It’s good to have a back up plan, (waitressing, graphics, illustration), for me it helped to work in a gallery. I got to see the business from the other side. Now that I’m on my own one of the challenges is to get out into the world a bit. I meet with friend who is a glass artist once a week and we have a sort of work meeting were we might discuss what we want to accomplish in the coming week, write it down and report back a week later. Sometimes I find It’s very helpful just to bounce ideas off someone and to know if I committed to finishing x amount of work I have someone besides myself to answer to a week later.
How much time per week are you able to dedicate to your work?
It varies so much I find it difficult to measure. Usually I work in spurts when I am in the studio doing just painting 3-5 hours a day, or just jewelry, or shadow boxes. Or it may be just doing the business end of things for a whole week. I often break things up quite a bit with hobbies (I garden and play the cello) so I am not forever just sitting in a chair.
Can you name your three favorite artists?
Oh I was afraid of this question! I don’t really have favorites. I find aspects of many artists work I really enjoy but never really label them as favorites. Here’s a try…..Balthus, Stanley Spencer, and for someone a bit more contemporary Amy Huddleston.
How about your three favorite makers/crafters?
(again yikes, but here goes) Elsa Mora, Margaret Keelan, and Carolyn Morris Bach
Who or what do you draw the most inspiration from in your own work?
A good trip to the bookstore sometimes helps to just get out of the workplace plus there is no end to the great amount of books and magazines to inspire. I like to bring a tiny notebook to take any notes and sit with a cup of coffee. Also nowadays a trip into the city to go to museums or galleries isn’t a necessity to see great stuff, you can just go online and peruse the many fabulous blogs out there to see what other artists are up to. And never forget the power of a good hike and a bit of nature to inspire. It may not be what I paint but it sure feeds the soul.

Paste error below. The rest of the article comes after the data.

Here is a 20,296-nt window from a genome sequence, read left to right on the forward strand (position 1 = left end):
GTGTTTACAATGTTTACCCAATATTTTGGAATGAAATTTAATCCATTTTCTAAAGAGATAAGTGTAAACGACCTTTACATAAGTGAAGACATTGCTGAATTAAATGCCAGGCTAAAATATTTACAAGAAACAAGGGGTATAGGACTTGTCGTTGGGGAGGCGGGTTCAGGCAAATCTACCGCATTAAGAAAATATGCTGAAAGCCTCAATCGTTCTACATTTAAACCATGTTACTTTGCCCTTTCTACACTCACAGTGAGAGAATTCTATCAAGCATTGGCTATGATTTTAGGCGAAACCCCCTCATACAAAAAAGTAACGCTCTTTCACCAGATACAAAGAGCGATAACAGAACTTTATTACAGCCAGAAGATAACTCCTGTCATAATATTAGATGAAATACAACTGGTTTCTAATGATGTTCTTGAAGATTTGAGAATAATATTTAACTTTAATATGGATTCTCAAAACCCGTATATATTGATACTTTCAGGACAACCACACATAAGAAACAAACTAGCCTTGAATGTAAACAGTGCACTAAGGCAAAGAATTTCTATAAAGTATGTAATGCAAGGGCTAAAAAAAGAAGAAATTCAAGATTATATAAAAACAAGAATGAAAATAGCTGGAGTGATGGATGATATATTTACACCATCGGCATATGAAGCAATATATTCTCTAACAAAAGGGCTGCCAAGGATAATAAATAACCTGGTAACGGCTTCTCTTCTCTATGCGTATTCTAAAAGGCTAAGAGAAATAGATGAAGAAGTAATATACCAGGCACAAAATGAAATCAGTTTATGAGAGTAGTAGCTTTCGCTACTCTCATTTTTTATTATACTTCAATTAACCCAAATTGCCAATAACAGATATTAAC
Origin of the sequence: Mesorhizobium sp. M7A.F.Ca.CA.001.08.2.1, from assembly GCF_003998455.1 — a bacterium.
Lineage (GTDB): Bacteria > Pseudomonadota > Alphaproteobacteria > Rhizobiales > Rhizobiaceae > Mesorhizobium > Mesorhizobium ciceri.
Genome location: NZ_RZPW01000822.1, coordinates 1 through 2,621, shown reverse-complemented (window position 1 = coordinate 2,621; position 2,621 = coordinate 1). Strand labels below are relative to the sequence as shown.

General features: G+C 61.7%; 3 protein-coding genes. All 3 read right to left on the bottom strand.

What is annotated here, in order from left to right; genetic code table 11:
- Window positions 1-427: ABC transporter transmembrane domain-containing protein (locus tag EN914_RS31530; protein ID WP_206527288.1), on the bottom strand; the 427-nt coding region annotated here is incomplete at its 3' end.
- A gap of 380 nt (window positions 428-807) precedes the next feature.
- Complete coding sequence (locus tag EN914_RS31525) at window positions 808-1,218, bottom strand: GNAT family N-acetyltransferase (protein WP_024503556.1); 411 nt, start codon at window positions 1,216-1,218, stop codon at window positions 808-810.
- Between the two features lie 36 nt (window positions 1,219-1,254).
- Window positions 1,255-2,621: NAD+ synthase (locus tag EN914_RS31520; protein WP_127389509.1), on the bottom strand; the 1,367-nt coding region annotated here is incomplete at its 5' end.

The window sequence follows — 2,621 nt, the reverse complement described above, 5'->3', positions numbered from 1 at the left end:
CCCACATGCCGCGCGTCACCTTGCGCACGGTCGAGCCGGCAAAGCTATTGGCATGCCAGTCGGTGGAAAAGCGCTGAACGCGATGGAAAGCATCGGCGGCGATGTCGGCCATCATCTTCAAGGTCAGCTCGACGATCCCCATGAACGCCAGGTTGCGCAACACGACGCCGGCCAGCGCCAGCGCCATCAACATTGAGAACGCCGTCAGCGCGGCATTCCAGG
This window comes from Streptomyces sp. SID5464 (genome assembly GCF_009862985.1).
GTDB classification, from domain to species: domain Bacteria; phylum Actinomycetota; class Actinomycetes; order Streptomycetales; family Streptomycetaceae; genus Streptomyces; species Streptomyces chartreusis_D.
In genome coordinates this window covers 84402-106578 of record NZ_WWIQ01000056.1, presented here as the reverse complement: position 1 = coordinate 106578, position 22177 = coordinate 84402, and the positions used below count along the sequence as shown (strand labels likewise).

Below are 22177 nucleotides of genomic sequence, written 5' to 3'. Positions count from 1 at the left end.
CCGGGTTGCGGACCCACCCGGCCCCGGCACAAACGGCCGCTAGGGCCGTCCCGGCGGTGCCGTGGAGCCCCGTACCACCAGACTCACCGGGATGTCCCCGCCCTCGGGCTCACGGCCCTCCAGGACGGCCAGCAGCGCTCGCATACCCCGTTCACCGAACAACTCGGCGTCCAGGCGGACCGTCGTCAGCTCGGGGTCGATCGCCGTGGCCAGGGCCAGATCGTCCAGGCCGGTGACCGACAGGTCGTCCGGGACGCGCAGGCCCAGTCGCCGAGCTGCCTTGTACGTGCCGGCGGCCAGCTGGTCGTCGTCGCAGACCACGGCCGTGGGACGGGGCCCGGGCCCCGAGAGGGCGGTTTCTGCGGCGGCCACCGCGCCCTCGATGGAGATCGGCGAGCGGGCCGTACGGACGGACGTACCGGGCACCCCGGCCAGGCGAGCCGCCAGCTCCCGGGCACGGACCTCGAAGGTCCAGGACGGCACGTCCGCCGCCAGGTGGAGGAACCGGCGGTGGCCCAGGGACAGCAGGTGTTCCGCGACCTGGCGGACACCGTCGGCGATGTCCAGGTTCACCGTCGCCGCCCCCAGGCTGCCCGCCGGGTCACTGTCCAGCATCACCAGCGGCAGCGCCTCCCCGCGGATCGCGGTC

That’s it for the tour! Thanks so much Christine for a lovely interview.
Today’s last post of the day is a great one, I must say. I interviewed Jan Avellana of Hazelnut Cottage, a sterling jewelry shop and a blog by the same name, for the latest studio tour. When Jan isn’t working on Hazelnut Cottage or another blog that she writes for (which you will read about in the interview), she is busy being a mother to her two small children. Oh, and did I mention she currently hold two degrees (one in graphic design and the other, a Master’s, in education)? I don’t know how she find the time. Here’s the interview…
-How did you get started with Hazelnut Cottage?
Hazelnut Cottage has gone through many permutations over the years; graphic design, bookbinding, dried flowers, soap making and even potted plants (really)! The version of Hazelnut Cottage that exists now came into being when my second child was a newborn baby. I’d put him in his moses basket under my computer table and I’d alternate between nursing him and surfing the net, desperately searching for a way to work from home so I wouldn’t have to go back to teaching. I stumbled upon Etsy and found my calling and my tribe. I had been making jewelry off and on for the last dozen years or so, but Etsy made me realize that living the indie life was indeed possible.
-Is Hazelnut Cottage your full time job? If it is not, how do you balance both?
My full time job is being mommy to my two young sons, wife to my husband Steve and learning to be an almost growed-up person! But seriously, Hazelnut Cottage is my main gig for now, and I do put in full-time hours some weeks, mostly part-time hours the rest of the time. I am also the in-house graphic designer and contributing writer at Hawaii Traditions, a blog featuring Hawaii’s unusual local traditions, values and culture—stop by and say “Aloha!”